The Bank of Canada says it is raising rates as it attempts a soft landing for the economy, but the path to that soft landing is “narrowing.”
Despite double-digit increases in food prices already this year, costs will continue to rise.
Consumers are already paying up to 13 per cent more for groceries this year than last year and according to experts, things like milk, and items that need to be trucked or shipped in will continue to go up in price.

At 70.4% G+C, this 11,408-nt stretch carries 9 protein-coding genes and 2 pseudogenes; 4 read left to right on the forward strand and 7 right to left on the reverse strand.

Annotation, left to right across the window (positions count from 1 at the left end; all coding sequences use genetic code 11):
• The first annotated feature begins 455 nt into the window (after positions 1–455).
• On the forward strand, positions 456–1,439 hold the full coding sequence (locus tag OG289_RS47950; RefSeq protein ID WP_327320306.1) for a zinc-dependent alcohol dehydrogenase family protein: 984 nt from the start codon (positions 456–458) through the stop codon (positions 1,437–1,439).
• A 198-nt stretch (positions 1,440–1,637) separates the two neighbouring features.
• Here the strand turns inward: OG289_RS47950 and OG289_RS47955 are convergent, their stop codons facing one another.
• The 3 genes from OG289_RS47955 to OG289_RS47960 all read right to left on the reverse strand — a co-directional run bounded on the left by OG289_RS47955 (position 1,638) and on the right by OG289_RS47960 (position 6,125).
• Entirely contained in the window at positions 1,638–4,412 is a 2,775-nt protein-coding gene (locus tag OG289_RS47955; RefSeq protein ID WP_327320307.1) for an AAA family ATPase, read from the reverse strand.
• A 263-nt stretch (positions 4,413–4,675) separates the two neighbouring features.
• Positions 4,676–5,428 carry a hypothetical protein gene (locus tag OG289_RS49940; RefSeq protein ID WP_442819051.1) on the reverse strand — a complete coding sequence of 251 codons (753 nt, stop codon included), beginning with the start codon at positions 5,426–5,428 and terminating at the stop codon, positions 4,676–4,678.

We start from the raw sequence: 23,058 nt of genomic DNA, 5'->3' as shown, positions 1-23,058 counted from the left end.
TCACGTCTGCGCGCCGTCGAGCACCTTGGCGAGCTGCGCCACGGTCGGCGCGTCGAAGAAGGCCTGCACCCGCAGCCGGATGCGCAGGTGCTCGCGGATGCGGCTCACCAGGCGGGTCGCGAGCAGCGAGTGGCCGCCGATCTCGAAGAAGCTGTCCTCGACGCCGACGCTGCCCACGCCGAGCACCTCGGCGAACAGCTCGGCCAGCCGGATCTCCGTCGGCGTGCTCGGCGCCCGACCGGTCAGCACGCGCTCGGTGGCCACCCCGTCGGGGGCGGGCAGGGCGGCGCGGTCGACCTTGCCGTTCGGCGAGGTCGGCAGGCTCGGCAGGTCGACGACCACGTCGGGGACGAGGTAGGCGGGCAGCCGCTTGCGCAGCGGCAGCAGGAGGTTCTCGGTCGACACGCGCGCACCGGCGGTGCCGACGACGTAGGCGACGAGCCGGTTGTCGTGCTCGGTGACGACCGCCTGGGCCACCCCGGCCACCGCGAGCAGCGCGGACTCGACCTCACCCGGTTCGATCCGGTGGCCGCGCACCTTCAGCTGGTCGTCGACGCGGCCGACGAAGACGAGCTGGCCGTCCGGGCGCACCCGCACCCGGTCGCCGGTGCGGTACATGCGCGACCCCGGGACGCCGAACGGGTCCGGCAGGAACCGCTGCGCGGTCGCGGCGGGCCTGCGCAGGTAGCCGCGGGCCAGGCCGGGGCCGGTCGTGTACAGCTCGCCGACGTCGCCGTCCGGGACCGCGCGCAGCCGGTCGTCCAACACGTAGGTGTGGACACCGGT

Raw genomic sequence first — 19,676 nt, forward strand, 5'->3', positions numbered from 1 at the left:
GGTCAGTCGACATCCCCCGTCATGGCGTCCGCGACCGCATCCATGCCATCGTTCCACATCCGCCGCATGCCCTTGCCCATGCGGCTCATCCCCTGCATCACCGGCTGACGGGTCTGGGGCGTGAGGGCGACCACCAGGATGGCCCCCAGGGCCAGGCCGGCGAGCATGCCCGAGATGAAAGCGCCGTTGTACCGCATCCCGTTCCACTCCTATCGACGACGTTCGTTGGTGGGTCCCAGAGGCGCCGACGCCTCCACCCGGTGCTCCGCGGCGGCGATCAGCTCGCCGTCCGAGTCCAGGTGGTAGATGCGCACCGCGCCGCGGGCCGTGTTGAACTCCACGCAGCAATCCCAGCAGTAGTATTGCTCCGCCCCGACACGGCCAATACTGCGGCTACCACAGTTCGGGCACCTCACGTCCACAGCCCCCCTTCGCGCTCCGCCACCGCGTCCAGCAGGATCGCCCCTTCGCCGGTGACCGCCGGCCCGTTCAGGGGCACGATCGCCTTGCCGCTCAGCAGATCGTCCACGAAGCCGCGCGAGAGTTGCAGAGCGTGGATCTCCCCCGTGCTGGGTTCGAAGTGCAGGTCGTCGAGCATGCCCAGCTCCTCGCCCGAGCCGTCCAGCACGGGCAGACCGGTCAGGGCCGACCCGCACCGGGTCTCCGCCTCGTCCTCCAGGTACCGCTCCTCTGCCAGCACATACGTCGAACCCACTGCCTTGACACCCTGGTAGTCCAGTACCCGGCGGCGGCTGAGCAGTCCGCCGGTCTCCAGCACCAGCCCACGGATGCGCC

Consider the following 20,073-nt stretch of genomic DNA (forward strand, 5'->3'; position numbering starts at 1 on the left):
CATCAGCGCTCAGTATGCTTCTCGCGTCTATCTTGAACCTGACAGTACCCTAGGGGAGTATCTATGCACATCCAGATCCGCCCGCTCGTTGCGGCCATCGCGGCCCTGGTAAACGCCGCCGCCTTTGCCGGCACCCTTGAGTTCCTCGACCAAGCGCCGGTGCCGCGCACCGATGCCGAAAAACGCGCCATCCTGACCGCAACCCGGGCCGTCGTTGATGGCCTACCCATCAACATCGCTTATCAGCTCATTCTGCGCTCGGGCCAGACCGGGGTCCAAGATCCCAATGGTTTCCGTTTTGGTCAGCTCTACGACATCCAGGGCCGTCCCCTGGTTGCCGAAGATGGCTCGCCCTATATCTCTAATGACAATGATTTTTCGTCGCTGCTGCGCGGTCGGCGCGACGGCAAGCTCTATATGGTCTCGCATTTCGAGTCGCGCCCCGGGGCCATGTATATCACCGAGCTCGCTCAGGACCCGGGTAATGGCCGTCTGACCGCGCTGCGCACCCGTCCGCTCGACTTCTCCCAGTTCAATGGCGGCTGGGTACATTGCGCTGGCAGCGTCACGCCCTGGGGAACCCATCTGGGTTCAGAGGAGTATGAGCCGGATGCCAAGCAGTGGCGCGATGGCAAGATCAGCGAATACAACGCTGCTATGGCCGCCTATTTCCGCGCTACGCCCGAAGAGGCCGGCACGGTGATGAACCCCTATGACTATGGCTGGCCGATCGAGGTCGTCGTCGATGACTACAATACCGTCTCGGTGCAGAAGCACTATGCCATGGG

Stuart Smyth from the University of Saskatchewan says high gas prices are one reason for higher prices at the grocery store but he feels grocery retailers could also be testing shopper limits.
“Retailers are going to say consumers are willing to pay this price for products, so they’ll price it at that price, or couple pennies below it,” Smyth said.
Experts say if possible, try shopping around at discount grocers.